Foma has been one of the institutions in film production in Europe. Their classic monochrome films are reliable, consistent and we should shoot more of them!
Foma is one of the long standing film producers. They have been around since 1921 and also produce other photographic materials, such as developers. I had long wanted to try some of their films out and had even gotten hold of some old, expired films but strangely not of their still produced outstanding monochrome emulsion I had heard so much about.
I was thrilled when my friend mattydk sent me a roll of Fomapan 400/120 for our 120 roll exchange doubles!
I reverently inserted the roll into my Holga, for we had agreed to both use that camera for this roll. I was very lucky, as we hadn’t re spooled the rolls and the paper didn’t jam while I was essentially shooting the roll backwards. The Holga doesn’t allow for minute exposure calculation so I crossed my fingers that it would work out, but Foma film is supposed to be forgiving.
The next step where I relied on the ruggedness of the Foma emulsion was development. I used standard Rodinal procedure. When I saw the negatives, I was thrilled they looked so nice, but when I scanned the film I saw that we both overexposed the roll so that the doubles did not succeed. This shows that this film is really fast and worked well with Rodinal despite it lowering effective speed. I really liked the tonality of the images though, they were really dreamy. For this tonality and the overall excellent quality I do recommend this fast medium format monochrome emulsion!
Full Metal Jacket, one of director Stanley Kubrick’s greatest films played around the idea of war and the different types of men that fight them. It has become a modern classic as far as war movies are concerned.
By now most of you would have heard of Lomokev, one of the UK's most prolific film photographers. Based in Brighton, Lomokev loves to shoot with the trusty LC-A and his work has been featured in numerous publications and projects. We lent him a Petzval lens and asked him a few questions about what makes him tick. Here's an exclusive interview, along with a several fantastic shots by the talented UK-based photographer.
Lomography Japan has been working with CAMPFIRE, one of the country's largest crowdfunding services. In the past year, we have launched three successful projects such as the campaigns for the Lomography Smartphone Scanner, Petzval Lens and the Lomo’Instant, and Campfire has been helping us reach out to our supporters in Japan. Koh, Campfire's Senior Project Manager, has been involved in all three. Also a lomographer,she is no stranger to our products and has even shot with the new Petzval Lens.
Adi, Ekeu, and I did a lomowalk around downtown Bandung last Saturday, the beginning of November. We planned to use our Lubitel cameras with only one roll of film each. We were inspired by the One Roll of Film Project by four Tokyo-based photographers with their Hasselblad cameras. This is about the one roll of film I shot with the Lubitel 166U, which made me love shooting in medium format even more.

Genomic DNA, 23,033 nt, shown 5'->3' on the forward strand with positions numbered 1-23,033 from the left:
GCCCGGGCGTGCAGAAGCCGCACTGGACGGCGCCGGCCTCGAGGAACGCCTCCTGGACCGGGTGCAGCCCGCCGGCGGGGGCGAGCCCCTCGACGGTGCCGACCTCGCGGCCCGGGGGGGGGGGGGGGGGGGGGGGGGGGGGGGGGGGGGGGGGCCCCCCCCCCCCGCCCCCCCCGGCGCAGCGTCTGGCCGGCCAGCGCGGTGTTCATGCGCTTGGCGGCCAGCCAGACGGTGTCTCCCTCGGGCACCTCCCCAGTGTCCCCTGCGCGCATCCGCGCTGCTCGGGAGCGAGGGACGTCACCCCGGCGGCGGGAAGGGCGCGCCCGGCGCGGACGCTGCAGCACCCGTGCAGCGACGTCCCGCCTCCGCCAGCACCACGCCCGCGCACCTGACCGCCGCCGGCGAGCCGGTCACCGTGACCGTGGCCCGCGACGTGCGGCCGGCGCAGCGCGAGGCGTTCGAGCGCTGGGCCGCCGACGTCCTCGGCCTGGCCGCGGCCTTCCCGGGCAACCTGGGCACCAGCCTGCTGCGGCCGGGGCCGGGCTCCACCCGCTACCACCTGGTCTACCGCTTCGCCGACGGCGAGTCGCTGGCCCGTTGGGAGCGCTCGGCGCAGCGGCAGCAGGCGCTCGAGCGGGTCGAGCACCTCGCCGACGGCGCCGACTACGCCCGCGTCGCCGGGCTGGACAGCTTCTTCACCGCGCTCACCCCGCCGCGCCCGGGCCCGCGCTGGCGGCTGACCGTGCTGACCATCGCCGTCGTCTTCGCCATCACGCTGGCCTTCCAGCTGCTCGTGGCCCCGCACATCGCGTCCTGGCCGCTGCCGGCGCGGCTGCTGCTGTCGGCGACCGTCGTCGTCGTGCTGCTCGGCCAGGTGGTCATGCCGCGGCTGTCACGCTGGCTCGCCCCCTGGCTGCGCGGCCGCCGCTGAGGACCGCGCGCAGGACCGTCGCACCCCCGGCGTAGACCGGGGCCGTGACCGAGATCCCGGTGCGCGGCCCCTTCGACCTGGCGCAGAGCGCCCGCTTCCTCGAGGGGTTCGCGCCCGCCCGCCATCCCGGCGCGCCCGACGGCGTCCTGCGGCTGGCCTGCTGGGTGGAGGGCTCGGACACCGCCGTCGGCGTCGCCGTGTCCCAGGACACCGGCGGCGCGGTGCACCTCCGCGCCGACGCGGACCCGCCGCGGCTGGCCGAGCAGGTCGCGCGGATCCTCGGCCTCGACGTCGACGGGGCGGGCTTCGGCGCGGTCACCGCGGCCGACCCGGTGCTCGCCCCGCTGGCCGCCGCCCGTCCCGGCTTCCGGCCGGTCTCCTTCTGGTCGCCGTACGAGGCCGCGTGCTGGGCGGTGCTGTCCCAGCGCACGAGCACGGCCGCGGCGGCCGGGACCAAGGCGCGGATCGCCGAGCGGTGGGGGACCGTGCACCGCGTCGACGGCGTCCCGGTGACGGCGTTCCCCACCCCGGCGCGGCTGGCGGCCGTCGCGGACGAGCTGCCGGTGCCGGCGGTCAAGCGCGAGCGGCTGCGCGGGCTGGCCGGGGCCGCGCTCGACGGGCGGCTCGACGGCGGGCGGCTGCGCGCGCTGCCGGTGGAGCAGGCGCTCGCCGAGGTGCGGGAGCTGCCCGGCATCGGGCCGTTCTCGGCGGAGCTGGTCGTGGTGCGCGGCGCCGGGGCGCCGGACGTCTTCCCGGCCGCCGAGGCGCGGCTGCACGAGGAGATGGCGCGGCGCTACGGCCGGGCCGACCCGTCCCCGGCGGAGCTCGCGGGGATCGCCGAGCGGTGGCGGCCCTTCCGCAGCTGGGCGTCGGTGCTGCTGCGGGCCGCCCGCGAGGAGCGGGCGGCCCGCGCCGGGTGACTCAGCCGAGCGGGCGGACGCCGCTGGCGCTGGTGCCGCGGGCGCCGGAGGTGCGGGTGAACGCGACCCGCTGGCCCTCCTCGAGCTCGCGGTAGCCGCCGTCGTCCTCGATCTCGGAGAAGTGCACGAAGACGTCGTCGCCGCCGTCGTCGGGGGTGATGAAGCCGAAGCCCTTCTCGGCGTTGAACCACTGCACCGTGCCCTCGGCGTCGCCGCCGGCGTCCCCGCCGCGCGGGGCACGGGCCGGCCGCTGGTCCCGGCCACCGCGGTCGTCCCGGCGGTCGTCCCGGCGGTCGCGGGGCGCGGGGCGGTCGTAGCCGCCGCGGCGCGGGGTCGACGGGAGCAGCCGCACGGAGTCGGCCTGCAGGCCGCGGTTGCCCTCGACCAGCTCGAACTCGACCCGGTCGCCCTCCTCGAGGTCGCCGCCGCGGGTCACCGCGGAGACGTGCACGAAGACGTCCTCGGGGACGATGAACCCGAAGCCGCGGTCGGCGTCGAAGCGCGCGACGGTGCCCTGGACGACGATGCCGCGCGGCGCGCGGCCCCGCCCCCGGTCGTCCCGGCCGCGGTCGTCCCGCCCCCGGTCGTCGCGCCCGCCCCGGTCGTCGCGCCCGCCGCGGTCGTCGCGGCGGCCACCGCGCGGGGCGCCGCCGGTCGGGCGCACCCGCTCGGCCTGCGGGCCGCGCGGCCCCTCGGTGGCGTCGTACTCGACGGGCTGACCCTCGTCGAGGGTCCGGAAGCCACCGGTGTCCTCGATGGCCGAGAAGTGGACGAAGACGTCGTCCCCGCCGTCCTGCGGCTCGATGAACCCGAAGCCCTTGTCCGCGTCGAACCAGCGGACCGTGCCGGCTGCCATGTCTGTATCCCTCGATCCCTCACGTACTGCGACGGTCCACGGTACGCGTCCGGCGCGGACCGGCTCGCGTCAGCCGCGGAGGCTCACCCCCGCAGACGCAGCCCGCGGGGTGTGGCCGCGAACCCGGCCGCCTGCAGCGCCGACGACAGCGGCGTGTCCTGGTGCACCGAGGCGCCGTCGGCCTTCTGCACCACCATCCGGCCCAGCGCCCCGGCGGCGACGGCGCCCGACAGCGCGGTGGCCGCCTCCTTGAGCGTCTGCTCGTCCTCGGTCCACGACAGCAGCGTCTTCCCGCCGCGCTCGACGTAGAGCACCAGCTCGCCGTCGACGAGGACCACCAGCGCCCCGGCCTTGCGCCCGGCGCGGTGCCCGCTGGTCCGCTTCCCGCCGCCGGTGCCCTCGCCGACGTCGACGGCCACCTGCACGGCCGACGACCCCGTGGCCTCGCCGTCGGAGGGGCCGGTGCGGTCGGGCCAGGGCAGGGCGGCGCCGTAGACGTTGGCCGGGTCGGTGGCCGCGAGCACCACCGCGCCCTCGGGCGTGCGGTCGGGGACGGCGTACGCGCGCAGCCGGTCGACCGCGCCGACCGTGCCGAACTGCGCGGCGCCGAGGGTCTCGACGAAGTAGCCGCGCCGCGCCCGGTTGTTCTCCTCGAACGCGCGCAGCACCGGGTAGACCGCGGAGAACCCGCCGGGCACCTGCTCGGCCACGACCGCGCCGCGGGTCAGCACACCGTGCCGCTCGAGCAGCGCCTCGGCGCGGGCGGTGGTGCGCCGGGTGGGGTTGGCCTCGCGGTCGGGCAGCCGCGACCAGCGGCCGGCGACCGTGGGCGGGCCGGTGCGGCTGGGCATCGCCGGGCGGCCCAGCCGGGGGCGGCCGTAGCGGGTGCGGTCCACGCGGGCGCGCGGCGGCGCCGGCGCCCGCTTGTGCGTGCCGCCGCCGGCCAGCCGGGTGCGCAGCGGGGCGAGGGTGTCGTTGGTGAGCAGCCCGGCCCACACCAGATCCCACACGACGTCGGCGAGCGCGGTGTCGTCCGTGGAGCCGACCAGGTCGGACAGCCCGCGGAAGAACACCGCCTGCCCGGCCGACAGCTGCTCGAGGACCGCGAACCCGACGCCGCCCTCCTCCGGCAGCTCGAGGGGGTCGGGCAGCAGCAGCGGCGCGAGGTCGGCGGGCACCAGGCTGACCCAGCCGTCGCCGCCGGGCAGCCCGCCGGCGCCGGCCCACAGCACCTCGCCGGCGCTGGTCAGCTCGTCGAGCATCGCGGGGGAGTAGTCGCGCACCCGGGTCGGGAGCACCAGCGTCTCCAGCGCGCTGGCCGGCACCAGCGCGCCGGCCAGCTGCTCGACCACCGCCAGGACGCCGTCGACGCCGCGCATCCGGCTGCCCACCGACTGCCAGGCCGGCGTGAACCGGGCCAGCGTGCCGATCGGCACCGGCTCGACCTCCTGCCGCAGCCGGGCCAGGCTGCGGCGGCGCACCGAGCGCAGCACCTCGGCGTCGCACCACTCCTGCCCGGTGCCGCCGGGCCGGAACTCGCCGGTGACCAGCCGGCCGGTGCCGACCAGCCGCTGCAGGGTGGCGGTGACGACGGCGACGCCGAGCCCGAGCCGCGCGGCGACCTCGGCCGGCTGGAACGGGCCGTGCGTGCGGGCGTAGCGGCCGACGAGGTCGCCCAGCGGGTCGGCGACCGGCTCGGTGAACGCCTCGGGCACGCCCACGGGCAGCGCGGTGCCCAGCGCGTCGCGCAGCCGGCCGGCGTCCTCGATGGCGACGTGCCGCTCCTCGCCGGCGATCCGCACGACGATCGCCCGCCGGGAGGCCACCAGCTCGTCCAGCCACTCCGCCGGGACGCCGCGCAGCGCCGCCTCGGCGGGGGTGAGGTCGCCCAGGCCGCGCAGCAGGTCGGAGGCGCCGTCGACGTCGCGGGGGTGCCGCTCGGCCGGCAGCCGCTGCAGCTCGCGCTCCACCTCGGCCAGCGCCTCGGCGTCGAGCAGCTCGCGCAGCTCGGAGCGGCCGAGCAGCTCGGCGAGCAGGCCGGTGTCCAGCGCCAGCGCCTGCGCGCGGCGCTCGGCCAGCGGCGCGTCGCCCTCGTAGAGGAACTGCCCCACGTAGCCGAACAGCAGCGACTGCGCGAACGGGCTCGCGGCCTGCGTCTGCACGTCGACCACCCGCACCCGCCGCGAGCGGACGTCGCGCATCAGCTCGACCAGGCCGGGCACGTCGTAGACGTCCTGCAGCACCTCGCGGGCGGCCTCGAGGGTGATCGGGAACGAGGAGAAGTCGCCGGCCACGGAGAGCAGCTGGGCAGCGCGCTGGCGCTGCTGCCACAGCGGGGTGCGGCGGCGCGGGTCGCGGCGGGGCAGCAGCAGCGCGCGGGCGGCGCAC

We asked some of New York’s hottest designers to lend their talent in designing some of our La Sardina DIY cameras, and we are very excited to share with you Verena's work. Verena is an illustrator and graphic designer who has contributed to the site for '40 Days of Dating' and so much more.
In a new series, we talk to film fanatics from all around the UK about their passion for film photography and their favourite places to shoot in their home town. Today we go to Billinge in Merseyside to meet Ray McKean who has a wealth of knowledge about film cameras.
The Ting Tings are a musical duo from Manchester who have more pop hits than you can shake a stick at. They are most famous for their 2008 hit "That's Not My Name" which got even the stiffest of people shaking in their seats. The Ting Tings are back with a brand new album called Super Critical. They are big film fanatics (check out their website for proof) so we gave them a Sprocket Rocket Camera and a bunch of film to document their life in sunny IBIZA.
I've been experimenting with many substances, more or less corrosives, for film manipulation. The images come out so different, that sometimes you can't even recognize them. The pictures in this experiment are a result of mixing bleach and detergent powder.
Are you ready for an adrenaline rush? A little while ago, we teamed up with the snowboard and film-making collective Yougofirst and gave them a LomoKino and some film rolls to play with. After a season of crazy riding, jumps and tricks, they have finished their latest movie HETEROTOPIA which features footage shot with our 35mm movie-maker. We had the chance to catch up with Vid and Matic from the collective about the new movie and their experiences shooting analogue on the slopes. It's also our pleasure to showcase the movie here!